by | May 3, 2010 | Uncategorized

EU Budget and Financial Perspectives: what are the upcoming steps?

Together with three other representatives of the EU Civil Society Contact Group, the EPHA Secretariat met with Pascal Leardini, Head of Unit, Secretariat General of the European Commission.
The objective of the meeting was to get more information on how the EU Budget Review will be carried out and its impact on the upcoming Multi-Annual Financial Perspectives.

The European Commission will publish an orientation paper on the EU budget to set up the principles and priorities of the EU Budget. The European Parliament and the Council will be invited to respond. On that basis, the European Commission will propose the Multi-Annual Financial Perspectives that will be up for political discussion for 18 months.
In 2013, the European Commission expects to propose EU programmes (e.g. the Public Health Programme) for adoption by the co-regulators.


– Between June and September 10: publication of an EC orientation paper to set up the principles and priorities of the EU Budget
– Between publication date and end of 2010: European Parliament report and Council conclusions on the orientation paper
– Jan 2011 – June 2011: EC drafts the Financial Perspective legal document
– June 2011 – Dec 2012 (at the latest): political discussion and approval of the Financial Perspective
– 2013: drafting and adoption of all related programmes (Structural Funds, FP8, etc…)
– Jan 2014: entry into force of the Financial Perspectives 2014-2019 or 2014 -2021

What will be in the orientation paper?

The future EU Budget will be based on the new Lisbon Treaty, the EU 2020 strategy and the EC work programme. It will define principles for the Financial Perspectives as well as their priorities, but it will not be a binding document. It will address the issues of flexibility (i.e., the possibility to move funds from one heading to the other), simplification of regulatory procedures, quality of expenditures and abandoning correction mechanism (i.e., the UK rebate)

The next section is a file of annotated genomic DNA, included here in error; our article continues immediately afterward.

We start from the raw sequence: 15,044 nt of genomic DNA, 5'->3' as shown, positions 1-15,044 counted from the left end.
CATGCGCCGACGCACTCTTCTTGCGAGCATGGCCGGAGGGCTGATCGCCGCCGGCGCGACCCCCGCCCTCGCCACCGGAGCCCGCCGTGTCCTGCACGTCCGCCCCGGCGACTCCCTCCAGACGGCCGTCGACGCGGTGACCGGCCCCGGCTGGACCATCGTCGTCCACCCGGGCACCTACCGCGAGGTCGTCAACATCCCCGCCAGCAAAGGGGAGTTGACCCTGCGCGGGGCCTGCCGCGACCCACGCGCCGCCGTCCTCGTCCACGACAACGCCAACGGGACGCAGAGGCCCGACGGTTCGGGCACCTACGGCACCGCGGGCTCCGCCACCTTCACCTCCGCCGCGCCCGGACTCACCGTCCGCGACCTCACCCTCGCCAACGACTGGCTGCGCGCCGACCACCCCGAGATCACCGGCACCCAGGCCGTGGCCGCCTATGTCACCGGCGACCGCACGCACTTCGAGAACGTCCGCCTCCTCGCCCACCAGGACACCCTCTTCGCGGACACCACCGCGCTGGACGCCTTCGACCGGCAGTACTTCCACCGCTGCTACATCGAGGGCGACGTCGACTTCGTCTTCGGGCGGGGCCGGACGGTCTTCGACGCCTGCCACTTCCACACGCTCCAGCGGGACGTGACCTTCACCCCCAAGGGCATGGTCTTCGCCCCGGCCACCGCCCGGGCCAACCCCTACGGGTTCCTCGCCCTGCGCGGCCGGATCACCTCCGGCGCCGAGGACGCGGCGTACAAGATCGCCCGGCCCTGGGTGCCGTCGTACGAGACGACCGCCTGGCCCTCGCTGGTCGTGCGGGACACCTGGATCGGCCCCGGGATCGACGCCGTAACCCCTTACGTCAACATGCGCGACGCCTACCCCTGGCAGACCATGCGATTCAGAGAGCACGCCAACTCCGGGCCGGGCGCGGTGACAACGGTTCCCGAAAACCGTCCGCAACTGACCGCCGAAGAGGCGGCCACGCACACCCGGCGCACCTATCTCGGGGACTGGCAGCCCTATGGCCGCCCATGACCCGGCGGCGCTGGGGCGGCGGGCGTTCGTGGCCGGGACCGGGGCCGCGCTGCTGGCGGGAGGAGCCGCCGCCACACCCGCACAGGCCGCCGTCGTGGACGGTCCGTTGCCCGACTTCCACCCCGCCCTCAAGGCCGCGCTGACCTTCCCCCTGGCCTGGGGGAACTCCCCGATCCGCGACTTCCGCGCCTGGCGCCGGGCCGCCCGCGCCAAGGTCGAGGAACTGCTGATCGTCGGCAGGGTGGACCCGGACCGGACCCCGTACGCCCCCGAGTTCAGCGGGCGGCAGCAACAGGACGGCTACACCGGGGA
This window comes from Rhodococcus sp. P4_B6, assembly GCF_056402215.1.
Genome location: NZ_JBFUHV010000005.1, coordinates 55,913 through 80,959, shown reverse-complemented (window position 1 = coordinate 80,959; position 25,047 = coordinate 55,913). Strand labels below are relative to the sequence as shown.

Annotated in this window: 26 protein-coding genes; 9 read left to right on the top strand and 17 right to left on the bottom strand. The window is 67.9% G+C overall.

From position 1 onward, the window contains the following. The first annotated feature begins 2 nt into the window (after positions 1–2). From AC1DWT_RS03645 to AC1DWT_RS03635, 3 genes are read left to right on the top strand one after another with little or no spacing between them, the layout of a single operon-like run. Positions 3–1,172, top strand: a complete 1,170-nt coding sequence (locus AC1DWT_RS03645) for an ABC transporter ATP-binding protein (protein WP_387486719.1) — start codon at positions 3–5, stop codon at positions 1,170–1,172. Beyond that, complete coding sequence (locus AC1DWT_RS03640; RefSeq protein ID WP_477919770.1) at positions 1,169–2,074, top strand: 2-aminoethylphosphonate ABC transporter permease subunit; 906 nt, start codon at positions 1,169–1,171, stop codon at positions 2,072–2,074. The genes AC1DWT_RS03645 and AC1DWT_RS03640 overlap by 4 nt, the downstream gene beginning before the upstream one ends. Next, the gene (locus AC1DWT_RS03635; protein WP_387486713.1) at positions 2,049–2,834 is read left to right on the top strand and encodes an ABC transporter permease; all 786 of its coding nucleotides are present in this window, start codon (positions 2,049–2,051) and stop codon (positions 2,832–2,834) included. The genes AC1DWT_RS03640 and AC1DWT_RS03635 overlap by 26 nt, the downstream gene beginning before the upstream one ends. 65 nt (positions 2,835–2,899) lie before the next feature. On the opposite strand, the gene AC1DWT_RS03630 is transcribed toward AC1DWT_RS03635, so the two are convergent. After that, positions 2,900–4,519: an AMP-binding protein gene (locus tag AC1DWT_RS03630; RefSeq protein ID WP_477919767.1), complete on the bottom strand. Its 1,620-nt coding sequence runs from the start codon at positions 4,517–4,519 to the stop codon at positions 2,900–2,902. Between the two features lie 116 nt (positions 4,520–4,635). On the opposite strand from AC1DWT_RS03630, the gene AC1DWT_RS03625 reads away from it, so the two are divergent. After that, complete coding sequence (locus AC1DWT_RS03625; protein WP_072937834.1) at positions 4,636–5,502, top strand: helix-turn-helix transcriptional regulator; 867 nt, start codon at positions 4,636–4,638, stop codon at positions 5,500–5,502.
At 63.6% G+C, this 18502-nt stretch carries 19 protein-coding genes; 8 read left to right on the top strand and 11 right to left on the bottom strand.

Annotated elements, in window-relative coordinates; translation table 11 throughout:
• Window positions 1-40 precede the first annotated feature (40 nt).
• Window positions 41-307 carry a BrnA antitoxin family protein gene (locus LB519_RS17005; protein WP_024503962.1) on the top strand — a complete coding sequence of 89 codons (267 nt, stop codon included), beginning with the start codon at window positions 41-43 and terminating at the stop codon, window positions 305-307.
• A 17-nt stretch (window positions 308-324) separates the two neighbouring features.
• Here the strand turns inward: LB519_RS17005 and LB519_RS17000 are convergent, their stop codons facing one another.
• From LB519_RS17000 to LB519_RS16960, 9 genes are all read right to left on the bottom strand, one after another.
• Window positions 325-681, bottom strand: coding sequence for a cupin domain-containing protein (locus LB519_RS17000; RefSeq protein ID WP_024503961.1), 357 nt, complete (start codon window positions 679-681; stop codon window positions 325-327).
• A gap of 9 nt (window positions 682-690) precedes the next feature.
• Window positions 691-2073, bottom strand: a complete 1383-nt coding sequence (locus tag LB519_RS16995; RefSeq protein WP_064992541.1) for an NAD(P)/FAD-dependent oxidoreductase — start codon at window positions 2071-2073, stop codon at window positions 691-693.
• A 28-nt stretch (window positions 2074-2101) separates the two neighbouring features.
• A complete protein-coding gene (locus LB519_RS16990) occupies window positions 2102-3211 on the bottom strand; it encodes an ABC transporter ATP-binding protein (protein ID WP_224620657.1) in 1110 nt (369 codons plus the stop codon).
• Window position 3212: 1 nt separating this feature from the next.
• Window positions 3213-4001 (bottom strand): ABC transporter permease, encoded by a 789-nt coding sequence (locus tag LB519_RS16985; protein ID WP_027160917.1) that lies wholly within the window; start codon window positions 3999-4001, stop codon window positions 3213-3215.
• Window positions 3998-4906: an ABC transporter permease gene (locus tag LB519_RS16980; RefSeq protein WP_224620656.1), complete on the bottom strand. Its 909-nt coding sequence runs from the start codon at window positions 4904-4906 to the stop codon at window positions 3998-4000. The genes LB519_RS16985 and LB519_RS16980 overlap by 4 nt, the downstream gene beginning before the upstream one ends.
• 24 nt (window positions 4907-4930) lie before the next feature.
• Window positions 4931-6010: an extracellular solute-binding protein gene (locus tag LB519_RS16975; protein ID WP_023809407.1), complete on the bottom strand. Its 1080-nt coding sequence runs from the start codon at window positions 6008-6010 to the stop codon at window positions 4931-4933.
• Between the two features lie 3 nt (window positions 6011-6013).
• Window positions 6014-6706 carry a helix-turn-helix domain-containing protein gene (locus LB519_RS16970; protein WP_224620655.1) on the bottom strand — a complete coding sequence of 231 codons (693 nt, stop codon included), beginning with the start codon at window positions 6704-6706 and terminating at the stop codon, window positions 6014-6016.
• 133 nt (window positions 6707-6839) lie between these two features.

Discussions are ongoing in the European Commission about shifting away from small grants to bigger amounts and auditing projects and tenders on deliverables rather than checks and balances.

Regarding priorities, the EU budget is unlikely to increase due to the current financial and economic difficulties. They will be re-oriented towards the new Lisbon Treaty provisions (such as sports), which means that some funding will need to be reshuffled or reduced if they are not core activities of the EU.

The Common Agriculture Policy budget is likely to be stable and the European Development Fund will be incorporated into the EU Budget.

For more information, contact Anne Hoel at the Secretariat

The full notes on the meeting are available here.

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